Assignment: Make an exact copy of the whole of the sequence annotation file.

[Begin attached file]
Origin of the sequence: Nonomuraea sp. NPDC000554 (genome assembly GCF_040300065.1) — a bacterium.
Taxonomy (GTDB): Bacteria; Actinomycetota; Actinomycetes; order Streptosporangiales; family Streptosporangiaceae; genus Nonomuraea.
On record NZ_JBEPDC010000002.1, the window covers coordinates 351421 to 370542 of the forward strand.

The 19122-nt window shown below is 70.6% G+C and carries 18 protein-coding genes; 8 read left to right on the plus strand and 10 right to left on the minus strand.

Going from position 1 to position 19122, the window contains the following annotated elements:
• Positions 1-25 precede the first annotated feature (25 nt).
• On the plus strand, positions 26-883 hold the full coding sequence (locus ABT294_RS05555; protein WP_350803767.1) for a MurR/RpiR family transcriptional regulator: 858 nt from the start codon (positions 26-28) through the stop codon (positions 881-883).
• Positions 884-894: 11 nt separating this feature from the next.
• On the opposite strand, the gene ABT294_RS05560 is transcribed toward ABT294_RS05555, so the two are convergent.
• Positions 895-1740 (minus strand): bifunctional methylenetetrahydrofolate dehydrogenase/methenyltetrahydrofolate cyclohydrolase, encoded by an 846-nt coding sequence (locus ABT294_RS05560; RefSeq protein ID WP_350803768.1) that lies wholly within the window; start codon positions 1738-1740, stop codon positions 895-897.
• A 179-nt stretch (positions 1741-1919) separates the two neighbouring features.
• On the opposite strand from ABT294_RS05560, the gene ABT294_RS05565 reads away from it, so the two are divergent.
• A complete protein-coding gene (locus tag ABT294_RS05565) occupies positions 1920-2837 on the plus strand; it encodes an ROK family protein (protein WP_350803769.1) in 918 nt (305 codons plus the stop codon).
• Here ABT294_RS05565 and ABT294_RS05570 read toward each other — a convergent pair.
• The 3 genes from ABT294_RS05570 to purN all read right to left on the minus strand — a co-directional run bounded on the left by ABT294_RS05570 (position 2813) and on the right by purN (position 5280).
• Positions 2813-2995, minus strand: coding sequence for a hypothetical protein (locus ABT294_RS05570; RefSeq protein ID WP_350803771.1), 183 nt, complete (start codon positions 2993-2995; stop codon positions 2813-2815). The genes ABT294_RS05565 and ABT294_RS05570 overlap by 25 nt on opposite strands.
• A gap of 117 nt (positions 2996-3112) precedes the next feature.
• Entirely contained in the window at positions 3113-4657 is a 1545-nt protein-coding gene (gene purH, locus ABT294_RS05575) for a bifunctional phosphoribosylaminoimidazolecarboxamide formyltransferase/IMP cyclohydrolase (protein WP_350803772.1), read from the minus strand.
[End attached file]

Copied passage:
Origin of the sequence: Nonomuraea sp. NPDC000554 (genome assembly GCF_040300065.1) — a bacterium.
Taxonomy (GTDB): Bacteria; Actinomycetota; Actinomycetes; order Streptosporangiales; family Streptosporangiaceae; genus Nonomuraea.
On record NZ_JBEPDC010000002.1, the window covers coordinates 351421 to 370542 of the forward strand.

The 19122-nt window shown below is 70.6% G+C and carries 18 protein-coding genes; 8 read left to right on the plus strand and 10 right to left on the minus strand.

Going from position 1 to position 19122, the window contains the following annotated elements:
• Positions 1-25 precede the first annotated feature (25 nt).
• On the plus strand, positions 26-883 hold the full coding sequence (locus ABT294_RS05555; protein WP_350803767.1) for a MurR/RpiR family transcriptional regulator: 858 nt from the start codon (positions 26-28) through the stop codon (positions 881-883).
• Positions 884-894: 11 nt separating this feature from the next.
• On the opposite strand, the gene ABT294_RS05560 is transcribed toward ABT294_RS05555, so the two are convergent.
• Positions 895-1740 (minus strand): bifunctional methylenetetrahydrofolate dehydrogenase/methenyltetrahydrofolate cyclohydrolase, encoded by an 846-nt coding sequence (locus ABT294_RS05560; RefSeq protein ID WP_350803768.1) that lies wholly within the window; start codon positions 1738-1740, stop codon positions 895-897.
• A 179-nt stretch (positions 1741-1919) separates the two neighbouring features.
• On the opposite strand from ABT294_RS05560, the gene ABT294_RS05565 reads away from it, so the two are divergent.
• A complete protein-coding gene (locus tag ABT294_RS05565) occupies positions 1920-2837 on the plus strand; it encodes an ROK family protein (protein WP_350803769.1) in 918 nt (305 codons plus the stop codon).
• Here ABT294_RS05565 and ABT294_RS05570 read toward each other — a convergent pair.
• The 3 genes from ABT294_RS05570 to purN all read right to left on the minus strand — a co-directional run bounded on the left by ABT294_RS05570 (position 2813) and on the right by purN (position 5280).
• Positions 2813-2995, minus strand: coding sequence for a hypothetical protein (locus ABT294_RS05570; RefSeq protein ID WP_350803771.1), 183 nt, complete (start codon positions 2993-2995; stop codon positions 2813-2815). The genes ABT294_RS05565 and ABT294_RS05570 overlap by 25 nt on opposite strands.
• A gap of 117 nt (positions 2996-3112) precedes the next feature.
• Entirely contained in the window at positions 3113-4657 is a 1545-nt protein-coding gene (gene purH, locus ABT294_RS05575) for a bifunctional phosphoribosylaminoimidazolecarboxamide formyltransferase/IMP cyclohydrolase (protein WP_350803772.1), read from the minus strand.